This MATTER startup lets surgeons bring notes to the operation room
Created by accident in the late 1960s, the Post-it note may be one of the simplest inventions ever. But this very simplicity is what makes it so brilliant. It’s a brightly colored piece of paper within your field of vision that reminds you of things you might otherwise forget. What’s not to like? The idea is so simple — and so good — that computers come with pre-installed widgets that display virtual Post-its on your desktop.
But the jobs where forgetting stuff has the most severe consequences — like trauma surgery — don’t take place at desks or on computers. Moreover, since every trauma is different, the information required to get a successful outcome will differ on a case-by-case basis. So how do you bring trauma surgery teams the information they need when they need it?
VIZR, a Chicago-based health tech company, thinks wearables may be part of the solution.
Launched in November 2015, VIZR was founded by former hospital administrator Richard Buchler and Dr. Alex Guerrero (pictured above) — a trauma surgeon. In his job, Guerrero carried best practices checklists on notecards that he’d constantly review while waiting to enter the operating room. When Google launched its Glass program in 2013, Guerrero saw an opportunity to bring his checklists along to the operating table.
He was drawn to Google Glass because it takes voice commands, and because it can give prompts and reminders to the user without being too obtrusive. As long as the wearer is looking down at the patient, the device is out of sight, but referencing charts and checklists is as easy as looking slightly up and to the right. In addition to these lists, Guerrero also wanted to set timers that remind surgeons to take a step back and reassess the situation every 10 minutes — an established best practice in trauma care.
After getting a prototype platform built and using it clinically for about six months, Guerrero found that the device helped him improve compliance with recommended guidelines significantly. For instance, the gold standard for clearing a patient in the trauma bay — assessing an incoming patient to determine whether they need to go into surgery, be sent to the intensive care unit or be sent home — is to do the whole process in 20 minutes. Guerrero could meet that deadline about 30 to 40 percent of the time. Using VIZR, he’s getting close to 100 percent.
“In trauma, for every three minutes you save, mortality goes down by one percent,” said CEO Richard Buchler. “A 30 minute delay — which is very common in hospitals — can mean you’re 10 percent more likely to die.”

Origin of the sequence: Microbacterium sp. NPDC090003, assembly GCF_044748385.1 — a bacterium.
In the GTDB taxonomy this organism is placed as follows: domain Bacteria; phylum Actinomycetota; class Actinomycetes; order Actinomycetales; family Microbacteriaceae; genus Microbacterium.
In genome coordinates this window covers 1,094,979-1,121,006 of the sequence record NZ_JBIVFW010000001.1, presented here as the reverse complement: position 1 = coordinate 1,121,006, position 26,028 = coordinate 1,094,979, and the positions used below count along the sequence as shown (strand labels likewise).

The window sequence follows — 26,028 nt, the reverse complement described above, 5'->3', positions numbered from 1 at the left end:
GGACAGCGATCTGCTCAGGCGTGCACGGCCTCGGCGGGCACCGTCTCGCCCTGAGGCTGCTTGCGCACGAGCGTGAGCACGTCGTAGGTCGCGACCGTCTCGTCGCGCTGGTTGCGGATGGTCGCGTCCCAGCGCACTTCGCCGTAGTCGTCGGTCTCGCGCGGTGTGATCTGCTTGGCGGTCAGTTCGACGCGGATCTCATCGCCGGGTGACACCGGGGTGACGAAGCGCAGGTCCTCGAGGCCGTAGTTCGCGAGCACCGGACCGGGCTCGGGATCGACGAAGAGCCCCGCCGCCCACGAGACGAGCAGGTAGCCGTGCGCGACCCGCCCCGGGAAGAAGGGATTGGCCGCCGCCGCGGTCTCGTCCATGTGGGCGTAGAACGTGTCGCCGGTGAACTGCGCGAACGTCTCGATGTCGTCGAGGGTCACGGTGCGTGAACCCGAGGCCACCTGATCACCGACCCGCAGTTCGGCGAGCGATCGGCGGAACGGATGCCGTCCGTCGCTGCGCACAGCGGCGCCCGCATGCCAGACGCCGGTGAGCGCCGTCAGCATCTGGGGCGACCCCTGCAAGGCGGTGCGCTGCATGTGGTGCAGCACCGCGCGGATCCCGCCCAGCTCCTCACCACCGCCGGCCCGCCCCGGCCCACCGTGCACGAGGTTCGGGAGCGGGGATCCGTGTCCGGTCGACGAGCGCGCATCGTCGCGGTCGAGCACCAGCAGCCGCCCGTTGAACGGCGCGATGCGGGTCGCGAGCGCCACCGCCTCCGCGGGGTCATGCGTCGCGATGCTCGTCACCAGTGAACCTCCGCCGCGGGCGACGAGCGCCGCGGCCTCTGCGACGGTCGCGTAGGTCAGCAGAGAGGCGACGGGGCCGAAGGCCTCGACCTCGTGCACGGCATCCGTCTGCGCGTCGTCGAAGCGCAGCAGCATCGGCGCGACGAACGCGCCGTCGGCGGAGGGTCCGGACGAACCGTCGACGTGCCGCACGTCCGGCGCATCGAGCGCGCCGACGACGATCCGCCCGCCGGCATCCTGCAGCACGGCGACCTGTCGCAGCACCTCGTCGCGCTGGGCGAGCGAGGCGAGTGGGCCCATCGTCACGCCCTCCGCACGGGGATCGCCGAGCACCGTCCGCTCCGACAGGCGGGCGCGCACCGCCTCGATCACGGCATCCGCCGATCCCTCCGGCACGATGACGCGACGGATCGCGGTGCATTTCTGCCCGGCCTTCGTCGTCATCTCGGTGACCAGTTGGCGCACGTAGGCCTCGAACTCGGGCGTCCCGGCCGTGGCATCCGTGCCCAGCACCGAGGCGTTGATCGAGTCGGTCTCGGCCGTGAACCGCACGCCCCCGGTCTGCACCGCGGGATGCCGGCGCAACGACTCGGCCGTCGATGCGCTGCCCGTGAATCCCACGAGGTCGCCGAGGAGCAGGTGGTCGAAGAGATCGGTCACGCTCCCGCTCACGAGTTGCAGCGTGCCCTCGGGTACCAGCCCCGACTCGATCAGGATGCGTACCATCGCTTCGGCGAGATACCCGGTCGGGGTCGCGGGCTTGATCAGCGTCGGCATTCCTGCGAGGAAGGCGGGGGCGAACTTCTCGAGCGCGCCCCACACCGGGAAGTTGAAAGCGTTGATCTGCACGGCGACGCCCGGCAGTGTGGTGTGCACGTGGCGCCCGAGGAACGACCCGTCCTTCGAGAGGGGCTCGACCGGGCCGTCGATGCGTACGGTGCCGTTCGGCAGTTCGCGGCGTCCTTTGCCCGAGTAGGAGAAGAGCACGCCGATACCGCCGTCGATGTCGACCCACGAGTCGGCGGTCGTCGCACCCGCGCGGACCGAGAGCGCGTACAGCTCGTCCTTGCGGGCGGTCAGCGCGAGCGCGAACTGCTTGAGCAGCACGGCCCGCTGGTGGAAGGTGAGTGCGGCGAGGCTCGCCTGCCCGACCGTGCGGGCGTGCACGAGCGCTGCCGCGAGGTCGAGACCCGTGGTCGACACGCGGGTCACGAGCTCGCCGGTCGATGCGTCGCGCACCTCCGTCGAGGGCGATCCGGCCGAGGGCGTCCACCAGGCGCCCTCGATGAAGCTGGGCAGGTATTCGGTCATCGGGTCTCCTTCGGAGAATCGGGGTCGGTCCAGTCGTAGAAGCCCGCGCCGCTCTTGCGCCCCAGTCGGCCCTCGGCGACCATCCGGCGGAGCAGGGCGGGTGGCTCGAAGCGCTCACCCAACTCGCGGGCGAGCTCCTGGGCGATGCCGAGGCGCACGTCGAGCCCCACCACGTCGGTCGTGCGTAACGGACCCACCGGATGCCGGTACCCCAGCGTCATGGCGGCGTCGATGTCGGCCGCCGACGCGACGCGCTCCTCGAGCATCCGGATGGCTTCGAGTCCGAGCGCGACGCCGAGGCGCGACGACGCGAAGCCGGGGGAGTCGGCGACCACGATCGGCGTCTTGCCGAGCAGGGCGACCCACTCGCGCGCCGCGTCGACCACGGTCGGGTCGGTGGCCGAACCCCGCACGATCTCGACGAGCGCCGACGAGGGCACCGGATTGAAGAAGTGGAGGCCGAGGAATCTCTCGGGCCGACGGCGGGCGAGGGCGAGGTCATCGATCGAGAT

Beyond improving daily routines, the technology can also be helpful by bringing up reference materials for unusual situations. For instance, procedures for assessing and treating pregnant trauma patients differ significantly from those for other patients. But many trauma surgeons only come across a pregnant patient a handful of times over the course of a career, and may need to consult reference materials along the way.
VIZR’s platform also provides guidance to nurses in room prep and setting up equipment, the hands-free interface being a major benefit for processes that often require two hands.
To ensure HIPAA compliance, VIZR has shut off its devices’ camera, WiFi and Bluetooth connectivity. As a bonus, this extends battery life to about eight hours. (Short battery life has been a common complaint among Google Glass users.)
A member of Chicago’s MATTER incubator, Buchler said his company has benefited greatly from working with other Chicago health tech companies in developing strategies for gaining traction in the sector. The company is also in talks with potential clients in the industrial and oil and gas-sectors about applications outside medicine.
To ensure maximum flexibility, VIZR’s platform includes a web application where users can develop their own modules. These modules can in turn be licensed out to other users for a royalty fee, incentivizing users to share their tools with others.
Images via VIZR Tech.